These day’s carbohydrates get a pretty bad rap. Some popular fad diets stress cutting back so severely on carbs that many uninformed folks have begun to blame their “battle-of-the-bulge” on this poorly misunderstood macronutrient. Get this right. Carbs are your friends. Without them you will have little or no energy and you won’t be able to synthesize protein for muscle growth. Eliminating all carbs can damage your health.
Carbohydrates provide energy as your body breaks them down to form glucose, the body’s main energy source. Whatever glucose you don’t use is stored as glycogen in the liver and muscle tissues. Muscles horde two thirds of this glycogen, using it to fuel daily activities, including your work outs. The liver holds the rest and releases glycogen as glucose when the brain and other organs need energy. If your carb intake is consistently low, you won’t have enough glucose to satisfy the body’s energy needs. When that happens, the body breaks down protein and fat for energy. Translated, this means that you can use valuable lean muscle tissue.
Carbohydrates are essential for energy and muscle growth just be careful not to over do them. When glycogen stores are maxed out, excess carbs are stored as fat. Speaking of fat, without enough carbs in your diet your body cannot burn fat no matter how dynamic your aerobic program may be.
Not all carbs are created equal. Simple carbs consist mostly of sugar. These are found in candy, cakes, pies, and processed foods that are unduly high in calories and not as nutritionally valuable. Complex carbs provide healthy doses of starch, vitamins, minerals and fiber. Clearly, complex carbs are a superior food source.
Complex carbohydrates like whole grain cereals, breads, beans, and many fruits and veggies, provide a steadier, longer lasting supply of energy. This is because they take time to break down and metabolize. This process allows glucose to be released into the blood stream more gradually providing you with a steady supply of energy.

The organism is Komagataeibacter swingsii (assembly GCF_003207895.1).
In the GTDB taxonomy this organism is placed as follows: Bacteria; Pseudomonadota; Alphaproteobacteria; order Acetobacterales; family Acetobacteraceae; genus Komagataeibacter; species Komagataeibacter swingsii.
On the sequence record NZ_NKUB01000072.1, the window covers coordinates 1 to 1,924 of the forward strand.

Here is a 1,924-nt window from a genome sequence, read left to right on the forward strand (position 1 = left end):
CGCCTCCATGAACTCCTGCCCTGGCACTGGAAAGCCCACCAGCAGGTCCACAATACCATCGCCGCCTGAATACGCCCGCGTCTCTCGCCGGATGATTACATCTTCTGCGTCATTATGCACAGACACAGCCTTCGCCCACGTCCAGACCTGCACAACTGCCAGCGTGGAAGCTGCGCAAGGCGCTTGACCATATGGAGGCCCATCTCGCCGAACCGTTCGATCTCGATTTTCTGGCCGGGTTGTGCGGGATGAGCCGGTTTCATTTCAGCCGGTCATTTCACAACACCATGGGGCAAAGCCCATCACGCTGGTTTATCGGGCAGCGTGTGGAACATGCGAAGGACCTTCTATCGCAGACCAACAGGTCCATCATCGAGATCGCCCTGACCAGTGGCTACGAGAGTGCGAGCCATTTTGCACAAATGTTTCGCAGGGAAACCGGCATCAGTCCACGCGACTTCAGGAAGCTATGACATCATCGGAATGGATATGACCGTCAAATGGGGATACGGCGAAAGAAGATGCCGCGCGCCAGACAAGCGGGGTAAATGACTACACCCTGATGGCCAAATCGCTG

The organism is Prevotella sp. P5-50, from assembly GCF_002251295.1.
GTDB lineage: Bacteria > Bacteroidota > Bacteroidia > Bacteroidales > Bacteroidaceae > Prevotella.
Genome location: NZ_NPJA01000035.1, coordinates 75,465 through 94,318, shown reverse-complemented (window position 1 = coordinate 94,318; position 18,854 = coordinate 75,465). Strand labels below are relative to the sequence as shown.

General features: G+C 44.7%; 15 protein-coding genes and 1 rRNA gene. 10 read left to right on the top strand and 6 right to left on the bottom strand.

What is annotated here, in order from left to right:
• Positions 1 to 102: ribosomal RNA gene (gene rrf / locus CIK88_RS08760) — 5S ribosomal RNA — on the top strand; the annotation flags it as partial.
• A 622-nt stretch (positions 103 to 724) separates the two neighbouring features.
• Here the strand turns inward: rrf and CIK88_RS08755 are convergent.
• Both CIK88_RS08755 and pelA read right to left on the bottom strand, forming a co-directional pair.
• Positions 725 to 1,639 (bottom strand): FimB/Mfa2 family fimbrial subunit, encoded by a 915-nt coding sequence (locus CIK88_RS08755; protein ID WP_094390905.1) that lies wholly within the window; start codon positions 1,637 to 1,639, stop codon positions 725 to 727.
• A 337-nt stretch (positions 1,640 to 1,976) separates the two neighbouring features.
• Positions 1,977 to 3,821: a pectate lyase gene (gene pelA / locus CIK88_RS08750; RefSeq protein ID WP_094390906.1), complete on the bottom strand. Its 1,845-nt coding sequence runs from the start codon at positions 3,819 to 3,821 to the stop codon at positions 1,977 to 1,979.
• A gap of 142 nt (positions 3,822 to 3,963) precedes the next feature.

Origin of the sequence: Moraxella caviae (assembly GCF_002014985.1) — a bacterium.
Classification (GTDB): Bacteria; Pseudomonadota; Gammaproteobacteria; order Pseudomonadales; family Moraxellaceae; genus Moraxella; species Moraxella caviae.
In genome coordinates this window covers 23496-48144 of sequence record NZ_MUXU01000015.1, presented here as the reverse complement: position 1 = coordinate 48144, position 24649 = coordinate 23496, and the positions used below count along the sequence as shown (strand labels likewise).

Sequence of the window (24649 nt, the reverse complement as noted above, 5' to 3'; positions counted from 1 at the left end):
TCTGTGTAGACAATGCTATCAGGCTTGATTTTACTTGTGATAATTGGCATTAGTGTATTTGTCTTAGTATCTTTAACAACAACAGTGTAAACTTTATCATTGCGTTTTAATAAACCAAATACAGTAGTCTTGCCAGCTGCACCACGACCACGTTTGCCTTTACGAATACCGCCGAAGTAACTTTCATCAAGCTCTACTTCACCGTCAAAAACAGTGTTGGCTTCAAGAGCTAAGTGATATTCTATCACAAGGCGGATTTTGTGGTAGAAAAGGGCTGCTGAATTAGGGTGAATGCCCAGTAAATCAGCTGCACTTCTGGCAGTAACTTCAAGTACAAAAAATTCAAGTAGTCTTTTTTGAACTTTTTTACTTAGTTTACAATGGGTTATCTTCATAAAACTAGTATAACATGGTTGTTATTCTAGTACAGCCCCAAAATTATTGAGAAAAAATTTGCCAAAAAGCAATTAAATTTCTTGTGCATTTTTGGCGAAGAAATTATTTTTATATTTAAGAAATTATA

Don’t be confused by the glycemic effect of carbohydrates. The glycemic effect of a food is how fast and high your blood sugar rises after you eat it and how quickly your body brings glucose levels back to normal. It’s not just whether a carbohydrate is simple or complex that determines the glycemic effect. A number of other factors such as how a food is prepared, and which foods are present in the stomach at the same time come into play.
Its helps to know what sort of glycemic effect different foods have upon the body. Low or moderate glycemic index complex carbs like yams, baked beans, apples, peaches, oatmeal, and whole grain rice and cereals are best eaten earlier in the day to sustain energy especially on workout days. High glycemic foods are great after an intense workout – they quickly replenish hungry muscles with glycogen. Try eating oranges, bananas, grapes, rice and pasta after a “kick-ass” workout.